‘Regis was the difference between us winning and losing that game. We had got to the semi-final the season before but I don’t think we would have got over the line without him. He gave us the belief that we would win, that we could go up against a senior team and beat them, and we did,’ Ferguson says.
Sonnes also guided Bandon Grammar School to the Munster Schools’ Senior Cup semi-final for the first-time ever in 2017 – and on that team was Innishannon’s Jack Crowley. These days, Crowley is in the Munster Rugby Academy, made his senior debut in the PRO14 in January, is tipped as a future Munster and Ireland outhalf and recently turned down a move to the Ronan O’Gara-coached La Rochelle in the Top 14.
‘Jack is a very good player,’ Sonnes says.
‘He was a special guy in the school, he was the captain and he was very important to how we played.
‘The best part about Jack is his mentality, he is very strong in his mind, he knows what he wants and he is developing very well. The process in Munster and Ireland is very good, and he can get his chance there.’
It’s not only the teams and players in Bandon that improved under Sonnes’ guidance, but so did he as a coach. His learnings in West Cork can be applied in the professional game.
‘I improved, for sure,’ he says.
‘When I coach in a professional environment you have all day and every week to coach players and tell them what you want to do, but in Bandon we had two training sessions to try and improve the team. It means that the organisation and the process were very important, I had to be precise and sharp to tell the players what I wanted them to do and what to prioritise.
‘If you can improve a team with two training sessions every week, you can use that experience to improve teams in the professional game, even though it’s a very different culture.’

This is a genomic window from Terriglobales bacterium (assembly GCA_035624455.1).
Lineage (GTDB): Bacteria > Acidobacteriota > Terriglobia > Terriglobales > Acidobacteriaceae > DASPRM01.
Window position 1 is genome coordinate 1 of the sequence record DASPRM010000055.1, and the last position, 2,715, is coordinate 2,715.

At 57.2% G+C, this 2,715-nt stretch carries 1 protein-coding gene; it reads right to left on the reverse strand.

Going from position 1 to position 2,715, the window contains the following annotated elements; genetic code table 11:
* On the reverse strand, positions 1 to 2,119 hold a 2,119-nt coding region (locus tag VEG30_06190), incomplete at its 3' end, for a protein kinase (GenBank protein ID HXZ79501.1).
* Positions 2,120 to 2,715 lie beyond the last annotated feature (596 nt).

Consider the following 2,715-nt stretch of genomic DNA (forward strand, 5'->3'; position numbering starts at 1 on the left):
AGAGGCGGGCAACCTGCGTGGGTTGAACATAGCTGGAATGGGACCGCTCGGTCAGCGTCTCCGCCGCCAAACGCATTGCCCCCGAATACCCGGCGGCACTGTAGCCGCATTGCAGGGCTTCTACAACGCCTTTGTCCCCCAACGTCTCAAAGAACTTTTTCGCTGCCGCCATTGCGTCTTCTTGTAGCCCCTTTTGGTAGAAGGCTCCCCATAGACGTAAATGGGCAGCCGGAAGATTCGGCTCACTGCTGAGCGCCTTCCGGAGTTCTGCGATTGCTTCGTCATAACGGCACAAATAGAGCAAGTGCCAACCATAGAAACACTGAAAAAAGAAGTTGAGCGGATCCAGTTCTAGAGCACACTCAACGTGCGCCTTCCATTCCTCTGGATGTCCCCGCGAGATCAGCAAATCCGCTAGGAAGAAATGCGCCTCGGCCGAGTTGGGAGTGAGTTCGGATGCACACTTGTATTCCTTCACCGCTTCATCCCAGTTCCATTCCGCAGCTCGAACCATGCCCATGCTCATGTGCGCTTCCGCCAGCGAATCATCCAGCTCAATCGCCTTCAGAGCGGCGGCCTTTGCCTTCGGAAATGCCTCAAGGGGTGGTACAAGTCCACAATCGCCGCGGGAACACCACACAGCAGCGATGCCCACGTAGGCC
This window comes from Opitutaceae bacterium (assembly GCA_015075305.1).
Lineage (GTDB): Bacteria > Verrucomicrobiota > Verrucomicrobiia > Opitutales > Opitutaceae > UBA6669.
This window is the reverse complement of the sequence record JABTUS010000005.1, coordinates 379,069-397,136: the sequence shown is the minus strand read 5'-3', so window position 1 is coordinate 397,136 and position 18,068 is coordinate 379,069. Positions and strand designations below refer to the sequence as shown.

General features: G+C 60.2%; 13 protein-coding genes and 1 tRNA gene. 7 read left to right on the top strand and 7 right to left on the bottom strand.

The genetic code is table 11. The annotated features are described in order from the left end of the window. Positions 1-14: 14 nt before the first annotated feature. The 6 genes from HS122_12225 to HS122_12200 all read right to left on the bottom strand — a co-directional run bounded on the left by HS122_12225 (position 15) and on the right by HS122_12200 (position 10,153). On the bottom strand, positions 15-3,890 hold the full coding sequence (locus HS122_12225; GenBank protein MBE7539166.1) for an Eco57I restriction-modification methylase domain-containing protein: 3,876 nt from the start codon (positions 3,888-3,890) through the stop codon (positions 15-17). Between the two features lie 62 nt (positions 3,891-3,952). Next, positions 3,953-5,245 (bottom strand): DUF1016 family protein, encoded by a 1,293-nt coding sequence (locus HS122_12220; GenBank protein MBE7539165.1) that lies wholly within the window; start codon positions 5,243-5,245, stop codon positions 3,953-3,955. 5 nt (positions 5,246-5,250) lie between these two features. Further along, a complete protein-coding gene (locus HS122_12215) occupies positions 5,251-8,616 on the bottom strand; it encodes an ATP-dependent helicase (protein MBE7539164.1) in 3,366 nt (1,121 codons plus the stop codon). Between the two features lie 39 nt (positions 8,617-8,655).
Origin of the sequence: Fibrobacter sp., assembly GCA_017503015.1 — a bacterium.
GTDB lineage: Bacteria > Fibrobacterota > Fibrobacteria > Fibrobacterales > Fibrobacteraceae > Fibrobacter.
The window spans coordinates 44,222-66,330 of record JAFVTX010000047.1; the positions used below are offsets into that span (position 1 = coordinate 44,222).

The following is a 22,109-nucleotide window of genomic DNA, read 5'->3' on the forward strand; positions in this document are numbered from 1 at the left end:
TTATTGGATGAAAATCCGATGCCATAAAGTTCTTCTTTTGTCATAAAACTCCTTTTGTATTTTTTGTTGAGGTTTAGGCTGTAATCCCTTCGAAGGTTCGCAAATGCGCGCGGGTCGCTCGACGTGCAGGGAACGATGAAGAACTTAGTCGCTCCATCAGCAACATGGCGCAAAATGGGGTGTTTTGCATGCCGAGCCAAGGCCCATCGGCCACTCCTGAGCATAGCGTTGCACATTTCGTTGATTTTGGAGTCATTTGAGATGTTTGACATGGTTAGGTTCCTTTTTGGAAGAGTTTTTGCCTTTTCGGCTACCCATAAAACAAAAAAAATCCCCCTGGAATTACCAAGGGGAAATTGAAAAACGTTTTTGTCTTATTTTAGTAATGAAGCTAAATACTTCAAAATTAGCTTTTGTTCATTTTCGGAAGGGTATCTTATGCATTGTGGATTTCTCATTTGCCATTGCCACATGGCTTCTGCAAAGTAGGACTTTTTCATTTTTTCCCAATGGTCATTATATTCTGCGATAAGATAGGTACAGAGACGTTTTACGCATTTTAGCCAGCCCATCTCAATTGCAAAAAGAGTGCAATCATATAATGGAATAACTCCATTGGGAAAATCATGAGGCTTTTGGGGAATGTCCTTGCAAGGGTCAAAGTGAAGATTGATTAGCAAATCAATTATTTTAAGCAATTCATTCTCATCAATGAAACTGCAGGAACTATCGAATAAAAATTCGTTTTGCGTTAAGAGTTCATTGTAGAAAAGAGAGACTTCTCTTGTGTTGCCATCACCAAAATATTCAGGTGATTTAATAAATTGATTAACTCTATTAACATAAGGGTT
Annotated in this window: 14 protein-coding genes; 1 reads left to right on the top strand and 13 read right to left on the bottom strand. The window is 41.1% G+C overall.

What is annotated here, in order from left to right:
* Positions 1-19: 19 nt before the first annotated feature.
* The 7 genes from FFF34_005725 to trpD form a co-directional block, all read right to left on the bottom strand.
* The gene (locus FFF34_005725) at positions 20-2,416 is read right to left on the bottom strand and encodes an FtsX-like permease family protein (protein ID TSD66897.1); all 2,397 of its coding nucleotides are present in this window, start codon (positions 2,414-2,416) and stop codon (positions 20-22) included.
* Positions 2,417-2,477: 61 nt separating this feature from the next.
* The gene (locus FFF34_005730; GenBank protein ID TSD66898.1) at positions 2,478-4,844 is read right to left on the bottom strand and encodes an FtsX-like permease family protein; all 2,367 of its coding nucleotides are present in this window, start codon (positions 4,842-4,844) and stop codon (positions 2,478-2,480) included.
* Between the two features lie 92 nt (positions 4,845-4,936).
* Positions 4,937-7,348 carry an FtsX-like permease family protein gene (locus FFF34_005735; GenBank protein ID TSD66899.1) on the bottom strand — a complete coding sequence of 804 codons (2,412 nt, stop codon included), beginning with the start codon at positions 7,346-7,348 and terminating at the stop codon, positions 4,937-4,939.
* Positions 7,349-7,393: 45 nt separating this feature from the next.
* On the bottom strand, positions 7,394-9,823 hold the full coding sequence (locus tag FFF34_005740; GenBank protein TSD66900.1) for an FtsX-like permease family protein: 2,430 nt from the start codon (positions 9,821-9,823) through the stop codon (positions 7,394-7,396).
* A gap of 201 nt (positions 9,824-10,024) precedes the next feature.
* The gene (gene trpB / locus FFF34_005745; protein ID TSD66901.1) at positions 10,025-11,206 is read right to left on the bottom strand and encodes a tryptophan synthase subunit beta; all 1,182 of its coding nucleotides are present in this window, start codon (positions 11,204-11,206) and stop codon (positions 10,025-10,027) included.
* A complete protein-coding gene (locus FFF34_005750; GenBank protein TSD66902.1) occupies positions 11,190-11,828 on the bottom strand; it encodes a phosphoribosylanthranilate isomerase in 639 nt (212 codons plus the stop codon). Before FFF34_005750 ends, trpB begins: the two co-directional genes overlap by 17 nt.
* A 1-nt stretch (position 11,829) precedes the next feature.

Sonnes got his message across with Bandon’s players when he arrived ahead of the 2016/17season. He improved the teams he worked with, especially Bandon RFC’s juniors. He encouraged his teams to play ‘positive rugby’, an open and expansive style that led to success.
‘In the first few games after Regis came in he wouldn’t let us kick the ball at all. In junior rugby kicking would be a big part of the game, but he cut it out completely,’ Tom Ferguson recalls.
‘Gradually, he brought kicking into our game, telling us that in this situation you are allowed kick it, and it made everyone think. If we got a penalty, he would make people think – when to kick for touch, when to take a scrum, when to kick for the posts.
‘He made you think about what you are actually doing rather than doing things because that’s the way they were always done.’
That fresh approach reaped rich rewards on and off the field for Bandon rugby and for Sonnes himself. It’s why he can’t wait to return to West Cork, and possibly bring Agen to Bandon on a pre-season training camp. That would allow him meet up with old friends, maybe head to Inchydoney to surf, and to immerse himself again in the culture he embraced for two years.
‘The life we had in West Cork was very good because we had a good time, no pressure and no stress. The people were very, very good to me and this is important for me, and it’s why I am still a West Cork man.’
The feeling is mutual in Bandon as his legacy is far-reaching.